With the 20th overall pick, the Blue Jays could select… Hurston Waldrep?

Photo credit:FloridaGators.com
Ryley Delaney
1 year ago
I’ll be completely honest, there aren’t a lot of college pitchers available in the first round.
Sure, you have Paul Skenes, Chase Dollander, and Rhett Lowder, but all three will be long gone before the Jays step to the podium with the 20th overall pick. In fact, there are only two other college pitchers in MLB Pipeline’s Top 50, Tanner Witt and Joe Whitman.
Well, that doesn’t include Hurston Waldrep, who ranks as MLB Pipeline’s 20th-best draft prospect, and is the player we’ll spotlight today.

Hurston Waldrep’s bio:

The 21-year-old right-handed pitcher transferred to the University of Florida after two seasons at the University of Southern Mississippi. Waldrep, who went to high school in Georgia, went undrafted in the COVID-shortened 2020 MLB Draft. Waldrep stands at 6’2”, 210 lbs with some projection remaining.
He had an impressive 2022 college season (we’ll get to that), where he was a Third Team All-American and had two complete games with the university.
The last time the Blue Jays drafted a player out of the University of Florida was in 2016, when they drafted Kirby Snead with the 312nd overall pick. The last time they drafted a college player from the state of Florida was when they selected C.J. Van Eyk with the 42nd overall pick (Florida State product).

Hurston Waldrep’s stats:

Unlike prep players, we will cover statistics for college players.
Waldrep pitched out of the bullpen as a freshman for Southern Mississippi, amassing a 3.31 ERA in 16.1 innings pitched. Surprisingly, he only had a 23.5 K%, by far the lowest in his collegiate career. He also had an 11.8 BB%.
The right-handed pitcher joined Southern Miss’ rotation in 2022, amassing a 3.20 ERA in 90 innings pitched with the Conference USA school. His strikeout rate rose drastically to 37.3 K%, while posting his lowest collegiate BB% of 8.8%.
He transferred to the University of Florida for his draft year, posting a 4.15 ERA in 93.1 innings pitched, all 17 games he appeared in he started. His K% dropped a bit to 35.2%, while he struggled with command as his BB% rose to 11.9%.
In his last game in the Gainesville Super Regional against South Carolina, he finished the game with a line of 8 IP, 3 H, 0 ER, 2 BB, 13 in a 4-0 win to send the University of Florida to Omaha. So you know he gets it done when the spotlight is on.

Hurston Waldrep’s stuff:

Someone once told me that while stats tell us the past, they don’t predict the future. So what makes Waldrep a first-round pick this season? Well, he’s got nasty stuff.
If you’re a Blue Jays fan reading this article, you love velocity. It’s hardwired in our fandom to want pitchers with a cannon for an arm. Thankfully, Waldrep checks that box as he averages 95-96 mph with the heater and touches 99 mph.
His best secondary pitch is a split-changeup according to both Baseball America and MLB Pipeline. The pitch has 14 inches of induced vertical break on top of having an average velocity in the mid-80s. It’s very hard to hit a pitch like that, as you can see below.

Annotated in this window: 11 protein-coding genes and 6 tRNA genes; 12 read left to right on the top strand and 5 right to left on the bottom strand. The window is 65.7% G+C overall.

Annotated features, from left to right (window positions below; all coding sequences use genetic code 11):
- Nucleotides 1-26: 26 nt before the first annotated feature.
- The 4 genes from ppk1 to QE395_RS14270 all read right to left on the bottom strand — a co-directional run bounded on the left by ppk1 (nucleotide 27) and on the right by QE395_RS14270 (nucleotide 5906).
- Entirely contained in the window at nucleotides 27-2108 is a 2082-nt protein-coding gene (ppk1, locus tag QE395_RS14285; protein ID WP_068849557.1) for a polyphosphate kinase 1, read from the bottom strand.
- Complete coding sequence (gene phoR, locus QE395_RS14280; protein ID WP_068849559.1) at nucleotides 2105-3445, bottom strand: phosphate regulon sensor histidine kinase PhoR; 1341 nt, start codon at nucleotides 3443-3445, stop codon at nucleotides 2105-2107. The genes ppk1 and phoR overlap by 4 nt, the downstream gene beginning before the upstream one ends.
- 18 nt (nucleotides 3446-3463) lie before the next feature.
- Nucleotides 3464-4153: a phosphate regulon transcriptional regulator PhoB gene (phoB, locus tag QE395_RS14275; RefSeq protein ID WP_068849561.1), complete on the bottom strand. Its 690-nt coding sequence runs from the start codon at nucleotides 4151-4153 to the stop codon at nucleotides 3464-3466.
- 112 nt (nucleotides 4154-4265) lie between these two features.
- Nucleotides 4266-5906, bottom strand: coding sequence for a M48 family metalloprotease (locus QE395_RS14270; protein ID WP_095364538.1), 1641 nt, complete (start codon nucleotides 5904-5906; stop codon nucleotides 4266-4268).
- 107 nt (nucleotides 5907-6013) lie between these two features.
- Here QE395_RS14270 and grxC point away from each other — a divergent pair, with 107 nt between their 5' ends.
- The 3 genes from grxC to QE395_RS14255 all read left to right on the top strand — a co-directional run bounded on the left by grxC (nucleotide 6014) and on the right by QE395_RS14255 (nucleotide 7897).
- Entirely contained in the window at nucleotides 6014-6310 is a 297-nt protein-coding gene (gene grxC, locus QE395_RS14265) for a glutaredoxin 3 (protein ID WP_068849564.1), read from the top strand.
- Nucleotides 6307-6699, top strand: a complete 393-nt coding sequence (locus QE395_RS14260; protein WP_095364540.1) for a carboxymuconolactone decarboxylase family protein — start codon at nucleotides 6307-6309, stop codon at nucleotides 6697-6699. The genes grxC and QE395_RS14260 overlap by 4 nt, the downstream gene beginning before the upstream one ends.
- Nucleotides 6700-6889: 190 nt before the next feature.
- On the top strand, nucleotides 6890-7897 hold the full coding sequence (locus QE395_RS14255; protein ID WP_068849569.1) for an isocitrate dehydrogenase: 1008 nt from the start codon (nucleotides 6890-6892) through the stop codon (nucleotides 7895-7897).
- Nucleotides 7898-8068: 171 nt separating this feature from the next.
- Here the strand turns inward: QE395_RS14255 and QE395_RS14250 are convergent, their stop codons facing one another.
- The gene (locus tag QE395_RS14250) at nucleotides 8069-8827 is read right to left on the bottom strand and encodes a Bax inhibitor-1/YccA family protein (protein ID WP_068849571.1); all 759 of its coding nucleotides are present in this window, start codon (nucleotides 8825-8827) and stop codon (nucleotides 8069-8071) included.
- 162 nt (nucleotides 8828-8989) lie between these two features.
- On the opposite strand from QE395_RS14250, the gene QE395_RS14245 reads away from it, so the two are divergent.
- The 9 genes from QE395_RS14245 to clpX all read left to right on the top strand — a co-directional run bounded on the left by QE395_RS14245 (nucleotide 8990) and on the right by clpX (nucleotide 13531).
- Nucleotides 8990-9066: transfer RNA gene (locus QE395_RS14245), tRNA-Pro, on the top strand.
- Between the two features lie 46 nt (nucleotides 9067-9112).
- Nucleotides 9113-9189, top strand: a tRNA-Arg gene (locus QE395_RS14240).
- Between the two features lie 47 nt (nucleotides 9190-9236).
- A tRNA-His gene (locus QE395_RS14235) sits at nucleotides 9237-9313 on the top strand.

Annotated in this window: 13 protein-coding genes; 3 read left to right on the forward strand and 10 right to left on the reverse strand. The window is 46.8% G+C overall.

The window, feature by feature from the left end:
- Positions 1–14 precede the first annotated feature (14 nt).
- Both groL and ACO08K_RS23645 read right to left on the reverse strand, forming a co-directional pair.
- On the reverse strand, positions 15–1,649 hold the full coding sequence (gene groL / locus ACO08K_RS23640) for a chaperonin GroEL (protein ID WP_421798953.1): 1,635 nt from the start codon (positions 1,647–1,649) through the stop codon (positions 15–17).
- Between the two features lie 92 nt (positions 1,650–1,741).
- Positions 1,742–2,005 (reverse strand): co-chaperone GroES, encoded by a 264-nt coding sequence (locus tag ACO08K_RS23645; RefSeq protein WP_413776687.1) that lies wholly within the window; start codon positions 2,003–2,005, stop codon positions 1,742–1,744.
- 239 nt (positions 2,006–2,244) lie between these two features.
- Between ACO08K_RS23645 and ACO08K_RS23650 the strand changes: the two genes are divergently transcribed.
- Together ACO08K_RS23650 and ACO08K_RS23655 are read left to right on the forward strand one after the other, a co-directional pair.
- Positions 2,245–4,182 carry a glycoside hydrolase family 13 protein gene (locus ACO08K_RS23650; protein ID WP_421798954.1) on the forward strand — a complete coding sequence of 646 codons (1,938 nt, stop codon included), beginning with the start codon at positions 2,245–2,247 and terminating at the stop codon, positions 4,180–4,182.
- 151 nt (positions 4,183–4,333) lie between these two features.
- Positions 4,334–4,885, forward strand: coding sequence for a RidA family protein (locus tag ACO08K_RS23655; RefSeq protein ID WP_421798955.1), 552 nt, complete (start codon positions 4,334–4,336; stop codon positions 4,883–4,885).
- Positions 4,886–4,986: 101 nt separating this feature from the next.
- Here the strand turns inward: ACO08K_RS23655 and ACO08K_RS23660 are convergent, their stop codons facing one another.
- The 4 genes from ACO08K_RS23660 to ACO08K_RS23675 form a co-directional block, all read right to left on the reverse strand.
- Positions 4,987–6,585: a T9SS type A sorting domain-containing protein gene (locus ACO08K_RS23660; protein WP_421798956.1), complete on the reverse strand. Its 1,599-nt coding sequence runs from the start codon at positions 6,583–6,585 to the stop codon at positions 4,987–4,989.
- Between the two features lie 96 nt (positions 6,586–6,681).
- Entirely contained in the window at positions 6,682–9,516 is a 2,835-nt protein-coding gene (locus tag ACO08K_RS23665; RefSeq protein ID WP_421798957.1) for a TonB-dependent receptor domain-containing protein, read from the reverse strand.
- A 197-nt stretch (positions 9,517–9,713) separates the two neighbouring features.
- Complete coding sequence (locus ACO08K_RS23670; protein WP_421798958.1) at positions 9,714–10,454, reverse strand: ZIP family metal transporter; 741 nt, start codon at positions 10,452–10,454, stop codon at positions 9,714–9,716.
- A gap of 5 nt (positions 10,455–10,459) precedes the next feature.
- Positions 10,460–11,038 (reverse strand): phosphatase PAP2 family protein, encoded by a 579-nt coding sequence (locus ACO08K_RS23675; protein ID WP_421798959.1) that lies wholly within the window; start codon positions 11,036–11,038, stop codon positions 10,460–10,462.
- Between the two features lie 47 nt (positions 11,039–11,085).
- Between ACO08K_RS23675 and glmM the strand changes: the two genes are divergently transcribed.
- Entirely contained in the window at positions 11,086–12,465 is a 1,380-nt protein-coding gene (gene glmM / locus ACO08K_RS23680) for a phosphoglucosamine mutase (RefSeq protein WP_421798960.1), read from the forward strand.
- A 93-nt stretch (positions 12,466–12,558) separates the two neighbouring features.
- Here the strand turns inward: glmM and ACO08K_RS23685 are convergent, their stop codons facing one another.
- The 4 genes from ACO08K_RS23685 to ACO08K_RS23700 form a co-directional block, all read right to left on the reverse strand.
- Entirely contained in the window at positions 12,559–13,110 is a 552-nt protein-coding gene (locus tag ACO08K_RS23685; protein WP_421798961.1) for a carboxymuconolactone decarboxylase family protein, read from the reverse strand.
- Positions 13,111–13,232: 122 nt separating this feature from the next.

Waldrep also throws a curveball with a 12-6 shape (think similar to Nate Pearson’s or Bowden Francis’ curveball), and a harp, sharp mid-80s slider. All four pitches are used to generate swings and misses.
One issue with Waldrep is the fact he has a tendency to lose control and command of his pitches. A big reason for this issue is his delivery, which has been described as “violent”, which makes it hard to repeat, and “long”, which can give batters an advantage.

Hurston Waldrep’s grades:

Here are his grades according to Baseball America and MLB Pipeline.
ToolBaseball America GradeMLB Pipeline Grade
As mentioned in the Thomas White article (check the bottom for the link), as more publications such as Prospects Live add grades, they’ll be included in that table.

Will the Blue Jays select Hurston Waldrep?:

Admittedly, I have a list of 20 draft prospects, and there aren’t a lot of pitchers remaining on it. You should never draft for need, especially in the first round, so if Hurston Waldrep is the best prospect available when the Jays are at the podium, his name could easily be called.
Furthermore, college players more often than not have less leverage than high school draftees, as they only have one or on occasion, two seasons of college remaining. If the Jays selected Waldrep, who is rated around the Jays pick by most publications, he’d more than likely go for the slot value.
The old saying goes that you can never have too many pitchers, and Waldrep could be a great prospect to pick up if available.

Previously in the series…

With the 20th overall pick, the Blue Jays could select… Thomas White?
As always, you can follow me on Twitter and Instagram @Brennan_L_D. Next up in the series will be a position player who has been the Jays pick in mock drafts.


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